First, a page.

0903 GMT September 20, 2017
Its office typically serves as a shopping center to some of the community’s poorest members. It’s a place where they can pick up furniture, clothes and more. On Sunday, however, it was transformed into a set meant to resemble the lives people in poverty face every day, wusa9.com reported.
“I’ve done many of these simulations and they can sometimes get people to laugh or talk like how is this possible,” said Mark Bergel, the executive director of A Wider Circle. “But it is everyday life for so many people we love.”
The 100 or so participants were divided into families and provided a home, represented by a circle of chairs and identified with an address. Their homes were surrounded by services — pawnshops, payday advance, socials services — things often associated with poorer communities.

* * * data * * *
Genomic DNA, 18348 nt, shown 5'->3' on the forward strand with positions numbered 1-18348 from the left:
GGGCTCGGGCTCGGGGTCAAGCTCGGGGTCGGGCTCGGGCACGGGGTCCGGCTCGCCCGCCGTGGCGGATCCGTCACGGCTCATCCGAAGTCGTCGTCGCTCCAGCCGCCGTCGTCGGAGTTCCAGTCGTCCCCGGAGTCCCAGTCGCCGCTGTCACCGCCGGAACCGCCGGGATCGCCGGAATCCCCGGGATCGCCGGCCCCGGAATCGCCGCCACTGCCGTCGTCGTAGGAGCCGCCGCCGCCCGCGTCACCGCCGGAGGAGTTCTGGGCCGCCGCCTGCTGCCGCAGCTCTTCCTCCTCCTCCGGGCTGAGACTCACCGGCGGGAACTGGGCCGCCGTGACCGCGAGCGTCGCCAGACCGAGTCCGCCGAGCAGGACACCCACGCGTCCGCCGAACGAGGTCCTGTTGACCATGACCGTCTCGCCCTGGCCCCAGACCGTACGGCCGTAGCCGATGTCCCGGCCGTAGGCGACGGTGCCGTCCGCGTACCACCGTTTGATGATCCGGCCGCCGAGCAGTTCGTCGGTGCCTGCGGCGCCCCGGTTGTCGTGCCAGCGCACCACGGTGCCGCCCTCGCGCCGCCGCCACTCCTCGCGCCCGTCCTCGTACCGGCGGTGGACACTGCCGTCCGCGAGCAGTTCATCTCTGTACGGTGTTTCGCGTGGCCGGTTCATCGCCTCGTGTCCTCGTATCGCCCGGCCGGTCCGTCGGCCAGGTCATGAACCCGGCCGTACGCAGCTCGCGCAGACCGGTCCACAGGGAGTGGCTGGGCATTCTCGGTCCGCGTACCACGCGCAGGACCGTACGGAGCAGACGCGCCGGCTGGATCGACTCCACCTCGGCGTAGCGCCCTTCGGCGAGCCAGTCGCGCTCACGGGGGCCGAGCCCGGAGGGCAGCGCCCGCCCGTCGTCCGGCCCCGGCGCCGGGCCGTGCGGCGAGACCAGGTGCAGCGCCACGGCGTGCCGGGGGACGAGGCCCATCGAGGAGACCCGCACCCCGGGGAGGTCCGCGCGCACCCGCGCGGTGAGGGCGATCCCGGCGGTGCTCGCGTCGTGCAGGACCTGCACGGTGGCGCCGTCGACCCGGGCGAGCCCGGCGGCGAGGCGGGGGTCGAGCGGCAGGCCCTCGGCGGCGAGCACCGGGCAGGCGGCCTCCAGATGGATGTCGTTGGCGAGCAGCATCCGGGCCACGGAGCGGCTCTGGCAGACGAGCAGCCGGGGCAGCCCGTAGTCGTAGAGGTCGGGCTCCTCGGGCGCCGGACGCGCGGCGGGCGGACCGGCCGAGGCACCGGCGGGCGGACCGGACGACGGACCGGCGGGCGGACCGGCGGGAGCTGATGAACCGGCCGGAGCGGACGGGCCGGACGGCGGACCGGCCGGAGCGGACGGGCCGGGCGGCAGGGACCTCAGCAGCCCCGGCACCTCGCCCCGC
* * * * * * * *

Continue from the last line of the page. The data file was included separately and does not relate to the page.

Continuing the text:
Samantha Desilva, a pre-med student at the University of Maryland, learned what it was like to be a poverty stricken 50-year-old grandmother taking care of two grandkids and a diabetic husband.
During the simulation, her days were spent worrying about how to get from one place to another, getting paid and caring for her family.
“I think getting these experiences, really give[s] you a chance to appreciate the type of struggles that people like this have,” Desilva said. “Because it’s easy to look at it from a far but never really understand what specific needs they have.”
That is the message Bergel wanted people to walk away with.
“For me the end of poverty is really paved by everybody who is not in poverty caring so much about it that they will commit their lives to it,” Bergel said.